What Is Product Management?
What Is Product Management?
To put it simply, product management is business-oriented management of products or services. Its objective is to maximize the monetary value of the product and the product portfolio for the organization throughout the entire lifecycle of the product. The easiest way to understanding product management could be to look at the product’s lifecycle model or innovation funnel and consider what actions are necessary in each phase. Unlike project management, product management is a continuous process.
The Most Important Elements of Product Management
1. Product Strategy
As formal as the word ‘strategy’ may sound, you should not be afraid of it. A product strategy is just a long-term plan that explains what kind of product selection enables the company to reach its strategy and objectives. A good product strategy guides the development of the product portfolio and defines how to reach the objectives.
Tesla’s electric car product strategy can be used as an example. In the beginning, Tesla’s actual objective was to enter the mass market of average-priced cars since growth is only possible on major markets. Tesla began its journey from scratch, so it would have been difficult, or even impossible, for the company to directly aim for its target market. This is why Tesla decided to head for the luxury segment of the market by producing expensive car models. The company would hit a growth plateau quite soon, but this meant that they could buy time to create technical solutions, scale their manufacturing, build a strong brand and, most importantly, create a market for the company. Now, Tesla is about to storm the mass market.
2. Market Opportunity
The concept of market opportunity includes assessing the best ideas and creating a business case or business plan based on them. The market opportunity describes the profitability of the product, for example, in the form of a business plan. When analyzing the market opportunity, the most important aspects are understanding the market and the customer, determining customer value, and the business model.
Almost always, uncertainties are involved, and the basic information we have is never even 80% correct. For this reason, different kinds of tests, experiments, and continuous learning are so important in determining the market opportunity. The lean startup movement has introduced useful models for analyzing the market opportunity.
3. Product Design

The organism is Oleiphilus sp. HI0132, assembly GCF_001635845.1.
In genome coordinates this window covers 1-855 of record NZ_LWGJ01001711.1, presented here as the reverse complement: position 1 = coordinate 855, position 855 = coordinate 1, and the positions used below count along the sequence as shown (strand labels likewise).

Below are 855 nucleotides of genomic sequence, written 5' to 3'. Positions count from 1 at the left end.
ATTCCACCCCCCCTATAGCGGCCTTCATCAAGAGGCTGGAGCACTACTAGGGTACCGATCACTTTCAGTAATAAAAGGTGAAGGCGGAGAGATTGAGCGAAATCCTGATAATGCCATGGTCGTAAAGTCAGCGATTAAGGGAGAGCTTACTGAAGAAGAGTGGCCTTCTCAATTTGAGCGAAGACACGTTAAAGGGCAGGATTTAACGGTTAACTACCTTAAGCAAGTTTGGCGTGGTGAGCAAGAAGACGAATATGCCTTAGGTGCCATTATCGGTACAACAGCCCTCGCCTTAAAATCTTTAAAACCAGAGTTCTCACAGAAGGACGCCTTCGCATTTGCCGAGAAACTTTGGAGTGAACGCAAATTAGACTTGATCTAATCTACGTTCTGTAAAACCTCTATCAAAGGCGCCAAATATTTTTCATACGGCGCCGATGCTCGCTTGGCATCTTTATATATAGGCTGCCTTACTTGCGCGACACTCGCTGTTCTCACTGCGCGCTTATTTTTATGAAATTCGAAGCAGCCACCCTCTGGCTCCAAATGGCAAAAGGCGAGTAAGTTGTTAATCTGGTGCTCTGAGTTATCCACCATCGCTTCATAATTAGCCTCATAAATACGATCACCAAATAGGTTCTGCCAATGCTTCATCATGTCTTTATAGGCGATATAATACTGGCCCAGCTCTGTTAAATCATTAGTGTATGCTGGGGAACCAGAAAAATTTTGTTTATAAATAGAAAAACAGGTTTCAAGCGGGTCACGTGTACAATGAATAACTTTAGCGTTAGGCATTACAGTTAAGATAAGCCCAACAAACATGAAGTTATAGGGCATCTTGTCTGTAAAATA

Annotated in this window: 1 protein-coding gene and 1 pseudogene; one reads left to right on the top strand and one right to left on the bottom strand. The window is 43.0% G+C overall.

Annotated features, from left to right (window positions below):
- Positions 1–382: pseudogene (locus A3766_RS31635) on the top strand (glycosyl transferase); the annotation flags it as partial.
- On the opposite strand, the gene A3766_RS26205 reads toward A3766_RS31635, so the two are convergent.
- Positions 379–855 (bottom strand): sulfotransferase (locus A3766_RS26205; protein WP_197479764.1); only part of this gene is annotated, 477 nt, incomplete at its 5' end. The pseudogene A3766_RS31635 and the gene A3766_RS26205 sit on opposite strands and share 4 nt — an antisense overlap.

As a part of product management, the focus of product design is on finding a solution to a given problem or need. Products are designed for the users. All products must provide a solution for a problem or a need, in other words, they must generate value. They should also be usable and achievable. Product development often has limited resources. For this reason, prioritizing product features is essential as everything cannot be delivered at the same time. In product development, the most essential factor of product design is to understand who the users are, what problems should be solved, and in what situation. The product design process starts before the actual product development, and it will cover the entire active product development process.
4. Product Marketing
The goal of product marketing is to inform the target group, i.e. the customers, about the product. The concrete result of product marketing is a value proposition, which is often tailored to different target groups. In order to facilitate actual marketing, the product marketing phase includes the segmentation of customer categories so that the same message can be directed to a large group of interested buyers. If the organization is even slightly larger, product marketing should first be done inside the organization to ensure that the stakeholders, such as sales, are interested in the new product. Product marketing is especially vital in the product launch phase, but it covers the entire lifecycle of the product. When product marketing is successful, the product can be easily found and purchased.
5. Product Lifecycle Management
The objective of product lifecycle management is to maximize the value of the product or service for the organization. In practice, product lifecycle management means supporting existing products and promoting their competitiveness and sales. Product lifecycle management begins in the launch phase, if not before, and will go on until the product is discontinued. To get started on lifecycle management, you should look into lifecycle models by reading, for example, Geoffrey Moore’s classic Crossing the Chasm.
Antti is an experienced Product Manager who has taken care of a wide range of products at different stages of the life cycle. As a consultant, he has trained product managers, developed product strategies and helped companies manage products at all stages of their life cycle. Antti has been actively involved in building a product manager community in Finland.